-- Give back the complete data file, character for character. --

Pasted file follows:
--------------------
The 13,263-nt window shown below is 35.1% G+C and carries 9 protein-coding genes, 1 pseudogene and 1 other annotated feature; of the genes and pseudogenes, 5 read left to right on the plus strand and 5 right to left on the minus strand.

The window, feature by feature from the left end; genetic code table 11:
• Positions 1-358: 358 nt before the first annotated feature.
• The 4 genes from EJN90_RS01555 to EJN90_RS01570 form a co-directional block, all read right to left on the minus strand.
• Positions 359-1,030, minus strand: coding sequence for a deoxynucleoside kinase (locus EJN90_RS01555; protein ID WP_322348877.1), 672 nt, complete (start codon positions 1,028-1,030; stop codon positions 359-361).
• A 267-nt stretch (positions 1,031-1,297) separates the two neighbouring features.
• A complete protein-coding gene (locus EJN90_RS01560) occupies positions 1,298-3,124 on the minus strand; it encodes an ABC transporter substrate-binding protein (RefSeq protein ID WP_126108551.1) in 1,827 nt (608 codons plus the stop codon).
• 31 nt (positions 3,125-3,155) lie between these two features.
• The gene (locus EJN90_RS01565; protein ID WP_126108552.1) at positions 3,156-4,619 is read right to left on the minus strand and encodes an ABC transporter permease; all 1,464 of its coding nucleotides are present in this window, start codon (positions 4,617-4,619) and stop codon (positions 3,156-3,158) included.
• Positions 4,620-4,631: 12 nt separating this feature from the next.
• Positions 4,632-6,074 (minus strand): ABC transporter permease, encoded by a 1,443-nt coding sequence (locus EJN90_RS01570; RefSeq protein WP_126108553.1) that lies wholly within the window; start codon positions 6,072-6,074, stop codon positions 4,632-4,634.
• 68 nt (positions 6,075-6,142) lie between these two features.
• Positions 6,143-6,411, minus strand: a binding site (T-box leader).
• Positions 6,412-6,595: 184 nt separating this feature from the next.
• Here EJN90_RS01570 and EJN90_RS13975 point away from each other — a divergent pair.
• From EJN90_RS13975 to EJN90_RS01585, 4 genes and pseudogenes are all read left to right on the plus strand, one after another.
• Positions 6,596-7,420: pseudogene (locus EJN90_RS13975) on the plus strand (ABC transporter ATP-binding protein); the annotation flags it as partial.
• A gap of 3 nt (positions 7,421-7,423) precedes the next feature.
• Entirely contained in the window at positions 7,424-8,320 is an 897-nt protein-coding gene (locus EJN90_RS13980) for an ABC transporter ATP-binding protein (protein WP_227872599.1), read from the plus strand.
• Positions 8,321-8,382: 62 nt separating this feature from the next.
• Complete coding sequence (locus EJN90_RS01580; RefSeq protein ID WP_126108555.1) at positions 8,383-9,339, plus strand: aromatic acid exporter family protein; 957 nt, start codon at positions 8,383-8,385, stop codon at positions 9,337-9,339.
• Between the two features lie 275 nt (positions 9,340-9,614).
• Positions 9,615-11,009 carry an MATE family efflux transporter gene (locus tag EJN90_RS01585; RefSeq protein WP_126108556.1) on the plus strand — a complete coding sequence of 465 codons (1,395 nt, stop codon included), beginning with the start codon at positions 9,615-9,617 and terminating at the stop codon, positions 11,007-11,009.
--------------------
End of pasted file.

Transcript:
The 13,263-nt window shown below is 35.1% G+C and carries 9 protein-coding genes, 1 pseudogene and 1 other annotated feature; of the genes and pseudogenes, 5 read left to right on the plus strand and 5 right to left on the minus strand.

The window, feature by feature from the left end; genetic code table 11:
• Positions 1-358: 358 nt before the first annotated feature.
• The 4 genes from EJN90_RS01555 to EJN90_RS01570 form a co-directional block, all read right to left on the minus strand.
• Positions 359-1,030, minus strand: coding sequence for a deoxynucleoside kinase (locus EJN90_RS01555; protein ID WP_322348877.1), 672 nt, complete (start codon positions 1,028-1,030; stop codon positions 359-361).
• A 267-nt stretch (positions 1,031-1,297) separates the two neighbouring features.
• A complete protein-coding gene (locus EJN90_RS01560) occupies positions 1,298-3,124 on the minus strand; it encodes an ABC transporter substrate-binding protein (RefSeq protein ID WP_126108551.1) in 1,827 nt (608 codons plus the stop codon).
• 31 nt (positions 3,125-3,155) lie between these two features.
• The gene (locus EJN90_RS01565; protein ID WP_126108552.1) at positions 3,156-4,619 is read right to left on the minus strand and encodes an ABC transporter permease; all 1,464 of its coding nucleotides are present in this window, start codon (positions 4,617-4,619) and stop codon (positions 3,156-3,158) included.
• Positions 4,620-4,631: 12 nt separating this feature from the next.
• Positions 4,632-6,074 (minus strand): ABC transporter permease, encoded by a 1,443-nt coding sequence (locus EJN90_RS01570; RefSeq protein WP_126108553.1) that lies wholly within the window; start codon positions 6,072-6,074, stop codon positions 4,632-4,634.
• 68 nt (positions 6,075-6,142) lie between these two features.
• Positions 6,143-6,411, minus strand: a binding site (T-box leader).
• Positions 6,412-6,595: 184 nt separating this feature from the next.
• Here EJN90_RS01570 and EJN90_RS13975 point away from each other — a divergent pair.
• From EJN90_RS13975 to EJN90_RS01585, 4 genes and pseudogenes are all read left to right on the plus strand, one after another.
• Positions 6,596-7,420: pseudogene (locus EJN90_RS13975) on the plus strand (ABC transporter ATP-binding protein); the annotation flags it as partial.
• A gap of 3 nt (positions 7,421-7,423) precedes the next feature.
• Entirely contained in the window at positions 7,424-8,320 is an 897-nt protein-coding gene (locus EJN90_RS13980) for an ABC transporter ATP-binding protein (protein WP_227872599.1), read from the plus strand.
• Positions 8,321-8,382: 62 nt separating this feature from the next.
• Complete coding sequence (locus EJN90_RS01580; RefSeq protein ID WP_126108555.1) at positions 8,383-9,339, plus strand: aromatic acid exporter family protein; 957 nt, start codon at positions 8,383-8,385, stop codon at positions 9,337-9,339.
• Between the two features lie 275 nt (positions 9,340-9,614).
• Positions 9,615-11,009 carry an MATE family efflux transporter gene (locus tag EJN90_RS01585; RefSeq protein WP_126108556.1) on the plus strand — a complete coding sequence of 465 codons (1,395 nt, stop codon included), beginning with the start codon at positions 9,615-9,617 and terminating at the stop codon, positions 11,007-11,009.